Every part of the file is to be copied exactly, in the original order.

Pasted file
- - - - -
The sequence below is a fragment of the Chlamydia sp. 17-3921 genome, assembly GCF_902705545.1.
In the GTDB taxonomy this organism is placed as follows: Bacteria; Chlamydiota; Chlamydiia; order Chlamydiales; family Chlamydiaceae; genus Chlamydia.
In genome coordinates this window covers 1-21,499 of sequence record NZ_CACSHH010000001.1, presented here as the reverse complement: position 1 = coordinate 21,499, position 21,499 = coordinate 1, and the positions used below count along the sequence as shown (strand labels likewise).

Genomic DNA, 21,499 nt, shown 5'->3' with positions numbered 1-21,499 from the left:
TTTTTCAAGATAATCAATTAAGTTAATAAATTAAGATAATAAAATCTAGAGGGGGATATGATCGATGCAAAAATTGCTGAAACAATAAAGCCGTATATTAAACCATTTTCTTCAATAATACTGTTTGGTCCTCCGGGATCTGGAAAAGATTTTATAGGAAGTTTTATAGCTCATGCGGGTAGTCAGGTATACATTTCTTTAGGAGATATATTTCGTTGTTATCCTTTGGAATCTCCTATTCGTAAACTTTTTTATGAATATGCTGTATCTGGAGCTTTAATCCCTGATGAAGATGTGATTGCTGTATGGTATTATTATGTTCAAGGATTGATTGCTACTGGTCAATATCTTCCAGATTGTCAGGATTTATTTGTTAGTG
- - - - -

The sequence below is a fragment of the Chlamydia sp. 17-3921 genome, assembly GCF_902705545.1.
In the GTDB taxonomy this organism is placed as follows: Bacteria; Chlamydiota; Chlamydiia; order Chlamydiales; family Chlamydiaceae; genus Chlamydia.
In genome coordinates this window covers 1-21,499 of sequence record NZ_CACSHH010000001.1, presented here as the reverse complement: position 1 = coordinate 21,499, position 21,499 = coordinate 1, and the positions used below count along the sequence as shown (strand labels likewise).

Genomic DNA, 21,499 nt, shown 5'->3' with positions numbered 1-21,499 from the left:
TTTTTCAAGATAATCAATTAAGTTAATAAATTAAGATAATAAAATCTAGAGGGGGATATGATCGATGCAAAAATTGCTGAAACAATAAAGCCGTATATTAAACCATTTTCTTCAATAATACTGTTTGGTCCTCCGGGATCTGGAAAAGATTTTATAGGAAGTTTTATAGCTCATGCGGGTAGTCAGGTATACATTTCTTTAGGAGATATATTTCGTTGTTATCCTTTGGAATCTCCTATTCGTAAACTTTTTTATGAATATGCTGTATCTGGAGCTTTAATCCCTGATGAAGATGTGATTGCTGTATGGTATTATTATGTTCAAGGATTGATTGCTACTGGTCAATATCTTCCAGATTGTCAGGATTTATTTGTTAGTG